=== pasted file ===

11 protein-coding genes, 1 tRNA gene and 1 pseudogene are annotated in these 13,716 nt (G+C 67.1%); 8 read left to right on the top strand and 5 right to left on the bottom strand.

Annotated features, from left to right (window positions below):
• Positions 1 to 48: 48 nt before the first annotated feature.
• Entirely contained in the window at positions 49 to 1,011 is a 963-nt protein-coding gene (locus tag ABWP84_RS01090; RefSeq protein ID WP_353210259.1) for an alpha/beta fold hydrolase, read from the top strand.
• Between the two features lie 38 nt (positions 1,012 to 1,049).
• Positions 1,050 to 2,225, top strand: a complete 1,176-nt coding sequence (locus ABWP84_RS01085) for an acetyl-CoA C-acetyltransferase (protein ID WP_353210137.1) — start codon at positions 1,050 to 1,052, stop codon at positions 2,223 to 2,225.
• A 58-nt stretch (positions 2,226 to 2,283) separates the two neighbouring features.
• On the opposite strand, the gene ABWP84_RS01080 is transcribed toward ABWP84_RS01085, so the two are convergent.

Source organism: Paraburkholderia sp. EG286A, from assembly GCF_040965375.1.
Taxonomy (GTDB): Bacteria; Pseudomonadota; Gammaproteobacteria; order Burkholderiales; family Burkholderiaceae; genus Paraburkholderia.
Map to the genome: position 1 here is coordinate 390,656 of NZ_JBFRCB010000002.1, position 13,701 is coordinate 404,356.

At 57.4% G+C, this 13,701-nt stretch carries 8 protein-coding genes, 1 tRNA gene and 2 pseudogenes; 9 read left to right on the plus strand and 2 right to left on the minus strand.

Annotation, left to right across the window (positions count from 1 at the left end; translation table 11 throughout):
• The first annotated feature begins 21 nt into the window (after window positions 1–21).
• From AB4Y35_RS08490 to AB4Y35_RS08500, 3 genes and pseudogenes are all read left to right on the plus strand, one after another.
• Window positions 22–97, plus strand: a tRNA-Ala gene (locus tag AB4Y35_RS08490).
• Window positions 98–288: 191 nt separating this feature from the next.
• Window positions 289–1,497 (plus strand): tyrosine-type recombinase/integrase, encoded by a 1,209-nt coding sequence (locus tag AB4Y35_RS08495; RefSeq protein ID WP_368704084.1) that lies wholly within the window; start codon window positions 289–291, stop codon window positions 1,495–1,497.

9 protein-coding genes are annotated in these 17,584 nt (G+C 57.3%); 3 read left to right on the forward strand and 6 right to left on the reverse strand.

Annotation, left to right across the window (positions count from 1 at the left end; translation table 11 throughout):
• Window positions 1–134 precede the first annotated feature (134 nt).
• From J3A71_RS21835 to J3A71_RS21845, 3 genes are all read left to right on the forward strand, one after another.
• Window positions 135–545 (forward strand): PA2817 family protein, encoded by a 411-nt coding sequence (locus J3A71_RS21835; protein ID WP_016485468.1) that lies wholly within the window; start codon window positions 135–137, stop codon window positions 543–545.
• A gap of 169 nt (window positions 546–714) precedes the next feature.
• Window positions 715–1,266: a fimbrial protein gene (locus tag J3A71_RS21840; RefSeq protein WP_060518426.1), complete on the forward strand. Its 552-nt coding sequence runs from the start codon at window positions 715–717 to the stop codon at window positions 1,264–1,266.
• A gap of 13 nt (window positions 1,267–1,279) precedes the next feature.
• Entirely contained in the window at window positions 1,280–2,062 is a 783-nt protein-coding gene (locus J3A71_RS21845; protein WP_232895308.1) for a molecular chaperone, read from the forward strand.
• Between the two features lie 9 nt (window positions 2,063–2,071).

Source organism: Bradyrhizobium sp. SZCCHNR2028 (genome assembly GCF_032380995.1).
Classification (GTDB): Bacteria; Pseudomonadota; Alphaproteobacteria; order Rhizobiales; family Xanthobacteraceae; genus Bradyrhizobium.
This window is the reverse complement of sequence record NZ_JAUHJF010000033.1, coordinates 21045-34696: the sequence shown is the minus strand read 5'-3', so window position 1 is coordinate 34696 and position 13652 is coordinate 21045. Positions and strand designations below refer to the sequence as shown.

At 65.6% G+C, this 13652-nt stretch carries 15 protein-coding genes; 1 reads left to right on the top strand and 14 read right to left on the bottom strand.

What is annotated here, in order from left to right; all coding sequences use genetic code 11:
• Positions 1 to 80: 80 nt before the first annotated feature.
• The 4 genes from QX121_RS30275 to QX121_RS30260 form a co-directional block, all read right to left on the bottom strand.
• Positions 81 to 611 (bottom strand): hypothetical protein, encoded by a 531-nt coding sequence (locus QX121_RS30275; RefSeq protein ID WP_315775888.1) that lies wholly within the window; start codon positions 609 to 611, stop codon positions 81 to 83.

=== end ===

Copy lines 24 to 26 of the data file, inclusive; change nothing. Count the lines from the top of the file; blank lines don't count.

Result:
• A gap of 169 nt (window positions 546–714) precedes the next feature.
• Window positions 715–1,266: a fimbrial protein gene (locus tag J3A71_RS21840; RefSeq protein WP_060518426.1), complete on the forward strand. Its 552-nt coding sequence runs from the start codon at window positions 715–717 to the stop codon at window positions 1,264–1,266.
• A gap of 13 nt (window positions 1,267–1,279) precedes the next feature.